What Pete Buttigieg gets wrong about Bernie Sanders and the Democratic PartyRoundup
tags: politics, Bernie Sanders, Pete Buttigieg
Jim Sleeper is a lecturer in political science at Yale and the author of "Liberal Racism" (1997) and "The Closest of Strangers: Liberalism and the Politics of Race in New York" (1990).
With Chuck Schumer as its Senator from Wall Street and even Rep. Barney Frank countenancing Fanny Mae's backstopping of the subprime mortgage lending that accelerated the financial crisis, and Bill Clinton signing off on repealing constraints on buccaneer "investment" banking, it was establishment Democrats, not Bernie Sanders, who took a fateful step away from balancing capital and labor as fairly as they'd balanced them from World War II through the mid-1970s.
Like too many other Americans, Buttigieg and others who've carried or tolerated this compromised record will do almost anything but face the harsh truth that Democratic leaders' betrayal of working people is part of the reason why Donald Trump is president and Sanders is running so strongly among the betrayed. The concentration of corporate and financial power that the party abetted has driven our civic and political implosion's public massacres, its epidemic addictions and declines in life expectancy, its dispossession of millions of Americans from what they thought was homeownership, its mass incarceration, its massive scapegoating of immigrants, citizens of color, and, soon — mark my words — "the Jews," and its increasingly violent, degrading entertainments.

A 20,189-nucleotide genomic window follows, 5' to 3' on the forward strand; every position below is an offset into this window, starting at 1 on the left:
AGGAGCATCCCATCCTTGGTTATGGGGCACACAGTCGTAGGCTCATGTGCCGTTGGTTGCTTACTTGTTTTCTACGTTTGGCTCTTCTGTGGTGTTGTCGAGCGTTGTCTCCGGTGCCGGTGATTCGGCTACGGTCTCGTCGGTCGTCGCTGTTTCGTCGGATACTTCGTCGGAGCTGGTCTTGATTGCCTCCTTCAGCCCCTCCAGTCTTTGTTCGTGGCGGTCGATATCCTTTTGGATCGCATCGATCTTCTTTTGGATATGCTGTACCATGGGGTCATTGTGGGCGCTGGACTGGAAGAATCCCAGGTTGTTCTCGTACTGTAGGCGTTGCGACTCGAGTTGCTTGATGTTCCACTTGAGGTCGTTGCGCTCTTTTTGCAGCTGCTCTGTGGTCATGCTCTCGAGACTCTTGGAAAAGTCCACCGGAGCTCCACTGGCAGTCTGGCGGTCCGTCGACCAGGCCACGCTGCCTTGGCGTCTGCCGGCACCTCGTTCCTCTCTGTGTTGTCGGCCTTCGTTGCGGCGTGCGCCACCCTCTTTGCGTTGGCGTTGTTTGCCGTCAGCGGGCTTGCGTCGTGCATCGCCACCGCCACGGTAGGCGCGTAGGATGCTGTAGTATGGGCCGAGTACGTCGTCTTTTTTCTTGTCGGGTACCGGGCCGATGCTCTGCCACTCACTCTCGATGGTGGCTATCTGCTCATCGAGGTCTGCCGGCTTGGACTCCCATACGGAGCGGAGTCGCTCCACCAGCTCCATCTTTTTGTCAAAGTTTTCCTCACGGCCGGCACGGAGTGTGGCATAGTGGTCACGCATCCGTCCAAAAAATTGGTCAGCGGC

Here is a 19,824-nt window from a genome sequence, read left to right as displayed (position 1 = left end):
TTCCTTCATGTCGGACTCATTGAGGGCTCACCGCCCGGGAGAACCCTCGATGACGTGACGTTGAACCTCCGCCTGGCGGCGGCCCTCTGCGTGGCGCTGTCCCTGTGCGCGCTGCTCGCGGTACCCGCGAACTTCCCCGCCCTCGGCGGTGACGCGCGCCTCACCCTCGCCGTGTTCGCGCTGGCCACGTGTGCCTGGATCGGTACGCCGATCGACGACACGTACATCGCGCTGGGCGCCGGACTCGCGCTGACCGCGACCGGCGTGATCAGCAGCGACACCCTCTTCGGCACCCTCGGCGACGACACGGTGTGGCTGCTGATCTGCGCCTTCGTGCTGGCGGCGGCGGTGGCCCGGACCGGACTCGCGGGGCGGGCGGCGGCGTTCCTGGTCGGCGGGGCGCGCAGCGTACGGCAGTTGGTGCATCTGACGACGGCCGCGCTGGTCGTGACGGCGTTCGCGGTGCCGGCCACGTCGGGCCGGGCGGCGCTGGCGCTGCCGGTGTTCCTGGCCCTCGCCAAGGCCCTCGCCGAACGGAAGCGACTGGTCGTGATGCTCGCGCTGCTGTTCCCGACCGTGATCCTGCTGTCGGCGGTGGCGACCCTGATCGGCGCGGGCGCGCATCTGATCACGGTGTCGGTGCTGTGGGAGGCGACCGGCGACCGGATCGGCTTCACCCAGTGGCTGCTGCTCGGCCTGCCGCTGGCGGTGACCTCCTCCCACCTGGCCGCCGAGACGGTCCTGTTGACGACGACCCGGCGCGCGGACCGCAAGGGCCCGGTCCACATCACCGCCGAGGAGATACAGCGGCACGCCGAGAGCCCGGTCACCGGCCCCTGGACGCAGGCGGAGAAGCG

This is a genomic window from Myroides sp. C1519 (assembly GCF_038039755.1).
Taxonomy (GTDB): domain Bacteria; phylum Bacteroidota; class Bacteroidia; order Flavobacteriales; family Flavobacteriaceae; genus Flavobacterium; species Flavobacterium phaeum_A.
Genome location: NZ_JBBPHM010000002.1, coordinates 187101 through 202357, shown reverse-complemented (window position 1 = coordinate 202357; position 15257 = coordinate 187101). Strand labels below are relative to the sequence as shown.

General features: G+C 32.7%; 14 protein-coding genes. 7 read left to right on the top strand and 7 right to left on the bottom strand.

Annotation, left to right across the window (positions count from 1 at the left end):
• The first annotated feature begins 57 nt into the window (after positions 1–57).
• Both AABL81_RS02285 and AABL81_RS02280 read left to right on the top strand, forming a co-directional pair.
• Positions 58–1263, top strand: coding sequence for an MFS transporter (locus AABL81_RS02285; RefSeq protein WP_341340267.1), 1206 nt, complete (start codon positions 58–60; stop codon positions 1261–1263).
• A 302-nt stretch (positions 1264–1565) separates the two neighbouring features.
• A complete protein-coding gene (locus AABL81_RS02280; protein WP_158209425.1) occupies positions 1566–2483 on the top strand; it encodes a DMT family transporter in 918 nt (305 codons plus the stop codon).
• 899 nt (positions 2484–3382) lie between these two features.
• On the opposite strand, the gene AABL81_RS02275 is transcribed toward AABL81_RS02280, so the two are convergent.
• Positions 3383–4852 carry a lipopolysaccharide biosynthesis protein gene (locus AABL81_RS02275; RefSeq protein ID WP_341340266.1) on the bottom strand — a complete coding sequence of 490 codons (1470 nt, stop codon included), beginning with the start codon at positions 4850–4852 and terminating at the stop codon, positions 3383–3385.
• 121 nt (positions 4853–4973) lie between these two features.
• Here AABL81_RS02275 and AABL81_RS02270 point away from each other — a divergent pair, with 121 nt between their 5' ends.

"Ill fares the land, to hastening ills a prey, when wealth accumulates, and men decay," wrote Oliver Goldsmith in 1770. In 2010, the late Tony Judt made Goldsmith's aphorism the frontispiece of his book, "Ill Fares the Land." Democrats persisted in wordless denial.
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